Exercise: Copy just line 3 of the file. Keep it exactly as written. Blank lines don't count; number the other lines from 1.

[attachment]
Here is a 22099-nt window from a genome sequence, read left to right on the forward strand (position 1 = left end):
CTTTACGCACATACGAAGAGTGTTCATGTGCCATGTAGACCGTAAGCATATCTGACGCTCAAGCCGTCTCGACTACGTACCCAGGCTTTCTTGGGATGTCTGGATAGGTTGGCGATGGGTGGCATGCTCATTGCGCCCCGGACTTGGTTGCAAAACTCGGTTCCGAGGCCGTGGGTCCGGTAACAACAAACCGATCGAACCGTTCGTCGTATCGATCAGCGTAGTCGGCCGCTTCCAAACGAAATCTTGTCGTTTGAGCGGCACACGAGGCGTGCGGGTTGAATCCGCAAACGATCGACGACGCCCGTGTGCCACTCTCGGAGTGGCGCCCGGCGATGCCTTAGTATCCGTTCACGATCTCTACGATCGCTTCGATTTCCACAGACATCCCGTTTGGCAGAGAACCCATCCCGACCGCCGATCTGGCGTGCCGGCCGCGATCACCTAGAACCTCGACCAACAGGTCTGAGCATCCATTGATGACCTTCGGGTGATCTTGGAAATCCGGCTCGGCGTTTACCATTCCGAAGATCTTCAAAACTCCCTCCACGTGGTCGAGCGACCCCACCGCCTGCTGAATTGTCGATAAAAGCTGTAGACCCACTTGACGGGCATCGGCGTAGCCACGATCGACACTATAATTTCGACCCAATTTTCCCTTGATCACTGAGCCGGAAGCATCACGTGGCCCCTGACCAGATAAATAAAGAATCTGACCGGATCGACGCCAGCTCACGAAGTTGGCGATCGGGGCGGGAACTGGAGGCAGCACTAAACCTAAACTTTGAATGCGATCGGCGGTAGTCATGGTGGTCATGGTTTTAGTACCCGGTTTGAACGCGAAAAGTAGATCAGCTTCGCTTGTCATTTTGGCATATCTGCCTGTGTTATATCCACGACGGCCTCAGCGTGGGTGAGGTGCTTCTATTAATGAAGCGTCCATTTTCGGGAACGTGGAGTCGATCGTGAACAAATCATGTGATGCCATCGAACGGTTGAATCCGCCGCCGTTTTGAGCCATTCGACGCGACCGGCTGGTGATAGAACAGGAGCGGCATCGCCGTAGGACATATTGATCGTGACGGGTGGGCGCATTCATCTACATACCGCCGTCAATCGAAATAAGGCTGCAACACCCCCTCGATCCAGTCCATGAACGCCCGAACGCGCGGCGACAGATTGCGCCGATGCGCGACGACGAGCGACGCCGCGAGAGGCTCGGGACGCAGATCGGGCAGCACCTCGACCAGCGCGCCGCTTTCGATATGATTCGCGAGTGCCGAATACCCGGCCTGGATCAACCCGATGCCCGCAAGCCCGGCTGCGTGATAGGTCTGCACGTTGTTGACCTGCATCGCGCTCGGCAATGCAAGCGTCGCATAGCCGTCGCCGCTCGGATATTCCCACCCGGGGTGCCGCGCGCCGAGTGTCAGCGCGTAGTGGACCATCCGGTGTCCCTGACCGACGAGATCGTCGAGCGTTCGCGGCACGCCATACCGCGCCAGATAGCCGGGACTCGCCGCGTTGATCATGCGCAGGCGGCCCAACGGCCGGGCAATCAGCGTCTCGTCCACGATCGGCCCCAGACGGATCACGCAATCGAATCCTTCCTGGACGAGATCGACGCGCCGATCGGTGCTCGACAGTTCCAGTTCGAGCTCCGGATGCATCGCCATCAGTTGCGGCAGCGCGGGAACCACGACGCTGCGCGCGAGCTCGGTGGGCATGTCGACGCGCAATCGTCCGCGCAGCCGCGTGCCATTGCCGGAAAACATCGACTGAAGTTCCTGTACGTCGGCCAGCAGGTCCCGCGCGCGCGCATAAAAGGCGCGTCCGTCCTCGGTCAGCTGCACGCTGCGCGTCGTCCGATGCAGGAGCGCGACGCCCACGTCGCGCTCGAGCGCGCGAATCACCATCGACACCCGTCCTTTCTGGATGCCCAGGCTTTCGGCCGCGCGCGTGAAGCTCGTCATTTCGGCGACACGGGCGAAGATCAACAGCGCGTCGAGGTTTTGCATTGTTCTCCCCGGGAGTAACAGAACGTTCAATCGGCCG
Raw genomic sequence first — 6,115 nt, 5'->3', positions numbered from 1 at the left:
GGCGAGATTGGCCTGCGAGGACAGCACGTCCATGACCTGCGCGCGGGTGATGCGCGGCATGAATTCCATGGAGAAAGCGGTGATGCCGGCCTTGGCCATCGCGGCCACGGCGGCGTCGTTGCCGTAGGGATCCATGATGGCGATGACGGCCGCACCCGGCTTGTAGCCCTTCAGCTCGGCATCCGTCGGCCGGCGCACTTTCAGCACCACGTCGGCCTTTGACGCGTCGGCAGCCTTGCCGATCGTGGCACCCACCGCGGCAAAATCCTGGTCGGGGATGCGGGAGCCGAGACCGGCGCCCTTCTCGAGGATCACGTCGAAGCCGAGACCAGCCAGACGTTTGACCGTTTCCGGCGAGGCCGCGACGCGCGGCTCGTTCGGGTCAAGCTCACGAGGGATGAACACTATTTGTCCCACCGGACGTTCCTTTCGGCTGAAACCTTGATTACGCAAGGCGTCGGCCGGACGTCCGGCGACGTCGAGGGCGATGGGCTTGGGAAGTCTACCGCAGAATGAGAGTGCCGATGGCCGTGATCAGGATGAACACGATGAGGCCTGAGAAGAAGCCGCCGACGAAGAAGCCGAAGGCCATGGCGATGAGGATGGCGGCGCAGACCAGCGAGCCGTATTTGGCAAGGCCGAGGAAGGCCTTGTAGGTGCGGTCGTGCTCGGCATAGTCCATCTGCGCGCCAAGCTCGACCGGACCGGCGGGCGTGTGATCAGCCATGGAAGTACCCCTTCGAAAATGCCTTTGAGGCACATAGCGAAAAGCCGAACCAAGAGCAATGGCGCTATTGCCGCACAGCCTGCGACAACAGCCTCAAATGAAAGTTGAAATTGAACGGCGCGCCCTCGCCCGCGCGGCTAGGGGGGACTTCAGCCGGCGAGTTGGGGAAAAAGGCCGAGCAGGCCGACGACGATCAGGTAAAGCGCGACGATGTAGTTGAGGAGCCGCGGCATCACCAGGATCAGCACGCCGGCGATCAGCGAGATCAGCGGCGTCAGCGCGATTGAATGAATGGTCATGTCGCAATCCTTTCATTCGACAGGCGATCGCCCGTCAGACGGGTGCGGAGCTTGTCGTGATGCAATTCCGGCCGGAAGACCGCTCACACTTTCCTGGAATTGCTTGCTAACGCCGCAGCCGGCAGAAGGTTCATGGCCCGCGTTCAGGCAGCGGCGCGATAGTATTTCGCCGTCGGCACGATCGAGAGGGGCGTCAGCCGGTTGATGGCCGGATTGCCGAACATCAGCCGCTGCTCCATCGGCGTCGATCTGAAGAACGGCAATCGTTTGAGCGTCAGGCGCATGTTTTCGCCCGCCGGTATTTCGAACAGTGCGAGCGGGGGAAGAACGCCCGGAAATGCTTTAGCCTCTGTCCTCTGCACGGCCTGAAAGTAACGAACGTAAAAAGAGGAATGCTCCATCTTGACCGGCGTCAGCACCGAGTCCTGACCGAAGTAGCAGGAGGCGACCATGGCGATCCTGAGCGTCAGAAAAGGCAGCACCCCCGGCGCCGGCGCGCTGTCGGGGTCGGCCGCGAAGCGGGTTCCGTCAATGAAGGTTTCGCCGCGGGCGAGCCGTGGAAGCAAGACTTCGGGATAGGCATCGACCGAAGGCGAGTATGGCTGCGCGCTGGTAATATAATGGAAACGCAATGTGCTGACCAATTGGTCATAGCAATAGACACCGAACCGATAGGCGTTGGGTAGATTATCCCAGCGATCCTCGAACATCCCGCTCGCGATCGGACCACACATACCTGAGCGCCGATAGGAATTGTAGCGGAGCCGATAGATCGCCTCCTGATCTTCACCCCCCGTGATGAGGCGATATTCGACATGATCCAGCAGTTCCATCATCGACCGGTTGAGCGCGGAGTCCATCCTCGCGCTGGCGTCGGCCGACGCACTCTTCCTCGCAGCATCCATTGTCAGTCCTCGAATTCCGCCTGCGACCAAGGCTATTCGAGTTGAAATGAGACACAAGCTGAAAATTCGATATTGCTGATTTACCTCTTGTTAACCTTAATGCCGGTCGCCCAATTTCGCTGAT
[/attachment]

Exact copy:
Raw genomic sequence first — 6,115 nt, 5'->3', positions numbered from 1 at the left: